Just ahead of his visit to hurricane-ravaged Texas, President Trump boasted that he had reduced the size of government by failing to fill crucial positions at the Federal Emergency Management Agency (FEMA) and the Department of Homeland Security (DHS). One of those positions is DHS secretary, which was left vacant after John Kelly left to take up a position as White House chief of staff. Other glaring vacancies include National Hurricane Center director and head of the National Oceanographic and Atmospheric Administration (NOAA), the parent agency of the National Weather Service.
“We are not looking to fill all of those positions,” Trump tweeted at Fox & Friends on Tuesday, referring to the high level vacancies. “Don’t need many of them – reduce size of government.”
— Donald J. Trump (@realDonaldTrump) August 29, 2017
Trump’s comments were in response to an earlier Fox & Friends segment, during which conservative radio host and LifeZette editor-in-chief Laura Ingraham had criticized the president’s inaction as dangerous, especially in the wake of a natural disaster like Harvey.
“I think we can all look at these horrific pictures [of Texas flooding], and we can conclude that a federal government does need staff,” Ingraham said. “We see it acutely in need of staff in a situation like this.”
Ingraham added that devastation from Hurricane Harvey, which was downgraded to a tropical storm on Saturday, wasn’t the only area of concern for the sparsely populated DHS and FEMA.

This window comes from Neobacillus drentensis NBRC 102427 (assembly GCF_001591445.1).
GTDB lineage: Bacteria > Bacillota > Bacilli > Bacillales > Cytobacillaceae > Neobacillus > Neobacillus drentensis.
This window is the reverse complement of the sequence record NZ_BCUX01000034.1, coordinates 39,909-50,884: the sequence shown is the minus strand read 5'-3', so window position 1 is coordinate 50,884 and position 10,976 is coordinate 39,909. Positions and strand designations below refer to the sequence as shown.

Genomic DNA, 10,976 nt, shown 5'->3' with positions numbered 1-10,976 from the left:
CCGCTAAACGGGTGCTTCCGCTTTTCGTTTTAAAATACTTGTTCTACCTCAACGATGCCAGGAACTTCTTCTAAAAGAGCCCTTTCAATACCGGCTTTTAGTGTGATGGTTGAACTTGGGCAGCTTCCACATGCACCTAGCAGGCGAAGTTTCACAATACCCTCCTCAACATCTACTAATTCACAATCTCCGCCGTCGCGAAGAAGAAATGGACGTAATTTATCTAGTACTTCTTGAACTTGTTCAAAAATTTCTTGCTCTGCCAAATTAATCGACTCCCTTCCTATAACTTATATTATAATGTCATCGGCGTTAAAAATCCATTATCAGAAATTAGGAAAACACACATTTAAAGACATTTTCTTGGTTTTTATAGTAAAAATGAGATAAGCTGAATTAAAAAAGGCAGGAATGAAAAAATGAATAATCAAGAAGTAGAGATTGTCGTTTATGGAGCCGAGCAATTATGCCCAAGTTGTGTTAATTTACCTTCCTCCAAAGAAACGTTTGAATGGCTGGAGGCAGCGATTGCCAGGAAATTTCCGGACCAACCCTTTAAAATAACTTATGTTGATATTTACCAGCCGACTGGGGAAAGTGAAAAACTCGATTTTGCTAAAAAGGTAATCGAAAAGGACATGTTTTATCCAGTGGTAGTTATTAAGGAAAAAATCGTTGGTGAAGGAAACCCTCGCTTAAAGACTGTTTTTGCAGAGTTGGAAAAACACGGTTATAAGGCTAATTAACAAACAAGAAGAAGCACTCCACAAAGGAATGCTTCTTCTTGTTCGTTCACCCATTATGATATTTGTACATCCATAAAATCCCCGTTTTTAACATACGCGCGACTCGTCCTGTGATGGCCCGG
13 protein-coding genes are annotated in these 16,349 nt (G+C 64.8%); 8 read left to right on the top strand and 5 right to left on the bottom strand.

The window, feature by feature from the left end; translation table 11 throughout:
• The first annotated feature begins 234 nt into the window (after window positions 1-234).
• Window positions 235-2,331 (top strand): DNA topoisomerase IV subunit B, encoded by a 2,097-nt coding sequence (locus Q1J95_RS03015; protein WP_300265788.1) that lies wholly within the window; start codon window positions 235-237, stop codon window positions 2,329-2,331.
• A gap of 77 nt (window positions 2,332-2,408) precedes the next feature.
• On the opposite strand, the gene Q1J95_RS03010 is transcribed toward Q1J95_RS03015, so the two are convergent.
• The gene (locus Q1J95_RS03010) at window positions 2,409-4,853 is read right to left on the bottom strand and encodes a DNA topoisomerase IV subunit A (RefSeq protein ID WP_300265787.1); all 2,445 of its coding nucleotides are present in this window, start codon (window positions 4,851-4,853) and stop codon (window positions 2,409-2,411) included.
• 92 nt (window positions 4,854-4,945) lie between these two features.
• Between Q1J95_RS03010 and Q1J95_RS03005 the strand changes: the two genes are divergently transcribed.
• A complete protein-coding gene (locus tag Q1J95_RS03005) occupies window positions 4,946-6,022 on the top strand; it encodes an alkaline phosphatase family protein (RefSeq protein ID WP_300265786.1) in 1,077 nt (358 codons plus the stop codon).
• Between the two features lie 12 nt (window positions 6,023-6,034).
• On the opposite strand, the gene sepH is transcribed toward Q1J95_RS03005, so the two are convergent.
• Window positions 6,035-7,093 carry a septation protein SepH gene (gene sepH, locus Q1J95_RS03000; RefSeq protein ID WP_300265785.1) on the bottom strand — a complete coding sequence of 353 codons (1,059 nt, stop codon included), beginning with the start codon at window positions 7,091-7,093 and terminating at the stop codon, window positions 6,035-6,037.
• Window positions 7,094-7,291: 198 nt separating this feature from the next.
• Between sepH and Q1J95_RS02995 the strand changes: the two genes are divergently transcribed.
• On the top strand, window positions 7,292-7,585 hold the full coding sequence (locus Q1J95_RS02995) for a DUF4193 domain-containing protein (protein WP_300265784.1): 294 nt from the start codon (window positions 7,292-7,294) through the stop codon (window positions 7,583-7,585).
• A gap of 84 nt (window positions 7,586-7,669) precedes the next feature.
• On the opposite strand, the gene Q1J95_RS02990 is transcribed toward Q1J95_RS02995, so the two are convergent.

“This isn’t the only crisis we’re facing,” she added. “This is massive…. We’re also facing a huge crisis with North Korea… I know they have a lot on their hands, but we have to have people in place. If there’s a plan to not staff and cause the ultimate shrinkage of government, then let’s hear about that as well. But at homeland security, at FEMA, at the U.S. Trade Representative office, where they’re doing that huge renegotiation of NAFTA… it’s not ideal.”
Trump’s decision to brag about his inability to fill critical roles comes as FEMA officials warn Texans to prepare for a worst case scenario. On Sunday, FEMA administrator Brock Long called Hurricane Harvey “a landmark event” and stated that the agency would likely be engaged in recovery efforts for years.
“We’re setting up and gearing up for the next couple years,” Long said in an interview with CNN’s State of the Union, remarking that Harvey was perhaps even on a different scale than Hurricane Katrina, which left 1,836 dead across parts of the south, including Louisiana and Mississippi. “This is a storm that the United States has not seen yet.”
When pressed on the vacancies at FEMA, Long added, “I don’t even have time to worry about it right now.”
The National Weather Service stated on Sunday that the fallout from Harvey was “unprecedented” and that “all impacts are unknown & beyond anything experienced.” According to experts at the analytics firm CoreLogic, the storm could leave behind some $40 billion in damage. Experts at Imperial Capital believe the total could reach as high as $100 billion in the long-term.